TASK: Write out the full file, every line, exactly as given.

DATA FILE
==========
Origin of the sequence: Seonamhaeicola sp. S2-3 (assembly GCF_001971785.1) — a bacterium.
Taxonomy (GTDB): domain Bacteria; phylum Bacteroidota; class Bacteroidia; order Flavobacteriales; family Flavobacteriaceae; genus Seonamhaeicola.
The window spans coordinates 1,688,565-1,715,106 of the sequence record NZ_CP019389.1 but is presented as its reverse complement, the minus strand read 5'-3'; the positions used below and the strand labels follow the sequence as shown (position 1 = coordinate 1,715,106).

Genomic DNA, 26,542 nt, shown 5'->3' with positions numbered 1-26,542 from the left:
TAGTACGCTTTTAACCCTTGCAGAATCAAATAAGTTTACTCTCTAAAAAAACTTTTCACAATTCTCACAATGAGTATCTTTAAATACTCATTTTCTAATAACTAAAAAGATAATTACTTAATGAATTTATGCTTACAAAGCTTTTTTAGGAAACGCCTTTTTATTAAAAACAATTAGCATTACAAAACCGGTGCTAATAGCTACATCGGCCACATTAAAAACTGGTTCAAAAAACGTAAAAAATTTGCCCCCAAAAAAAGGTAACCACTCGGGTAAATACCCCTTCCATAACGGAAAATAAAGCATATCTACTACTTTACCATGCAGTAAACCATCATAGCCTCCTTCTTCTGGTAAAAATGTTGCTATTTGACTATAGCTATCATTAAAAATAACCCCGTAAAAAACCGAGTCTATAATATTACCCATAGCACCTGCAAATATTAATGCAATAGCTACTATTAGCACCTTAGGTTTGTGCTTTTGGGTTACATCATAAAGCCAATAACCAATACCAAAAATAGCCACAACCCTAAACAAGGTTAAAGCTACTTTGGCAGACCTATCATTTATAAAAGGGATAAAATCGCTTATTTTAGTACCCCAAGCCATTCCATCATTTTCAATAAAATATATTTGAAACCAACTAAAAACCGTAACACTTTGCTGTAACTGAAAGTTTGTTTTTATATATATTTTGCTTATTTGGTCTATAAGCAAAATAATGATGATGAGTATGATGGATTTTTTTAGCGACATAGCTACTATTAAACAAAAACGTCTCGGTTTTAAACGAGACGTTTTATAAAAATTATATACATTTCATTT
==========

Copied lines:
Origin of the sequence: Seonamhaeicola sp. S2-3 (assembly GCF_001971785.1) — a bacterium.
Taxonomy (GTDB): domain Bacteria; phylum Bacteroidota; class Bacteroidia; order Flavobacteriales; family Flavobacteriaceae; genus Seonamhaeicola.
The window spans coordinates 1,688,565-1,715,106 of the sequence record NZ_CP019389.1 but is presented as its reverse complement, the minus strand read 5'-3'; the positions used below and the strand labels follow the sequence as shown (position 1 = coordinate 1,715,106).

Genomic DNA, 26,542 nt, shown 5'->3' with positions numbered 1-26,542 from the left:
TAGTACGCTTTTAACCCTTGCAGAATCAAATAAGTTTACTCTCTAAAAAAACTTTTCACAATTCTCACAATGAGTATCTTTAAATACTCATTTTCTAATAACTAAAAAGATAATTACTTAATGAATTTATGCTTACAAAGCTTTTTTAGGAAACGCCTTTTTATTAAAAACAATTAGCATTACAAAACCGGTGCTAATAGCTACATCGGCCACATTAAAAACTGGTTCAAAAAACGTAAAAAATTTGCCCCCAAAAAAAGGTAACCACTCGGGTAAATACCCCTTCCATAACGGAAAATAAAGCATATCTACTACTTTACCATGCAGTAAACCATCATAGCCTCCTTCTTCTGGTAAAAATGTTGCTATTTGACTATAGCTATCATTAAAAATAACCCCGTAAAAAACCGAGTCTATAATATTACCCATAGCACCTGCAAATATTAATGCAATAGCTACTATTAGCACCTTAGGTTTGTGCTTTTGGGTTACATCATAAAGCCAATAACCAATACCAAAAATAGCCACAACCCTAAACAAGGTTAAAGCTACTTTGGCAGACCTATCATTTATAAAAGGGATAAAATCGCTTATTTTAGTACCCCAAGCCATTCCATCATTTTCAATAAAATATATTTGAAACCAACTAAAAACCGTAACACTTTGCTGTAACTGAAAGTTTGTTTTTATATATATTTTGCTTATTTGGTCTATAAGCAAAATAATGATGATGAGTATGATGGATTTTTTTAGCGACATAGCTACTATTAAACAAAAACGTCTCGGTTTTAAACGAGACGTTTTATAAAAATTATATACATTTCATTT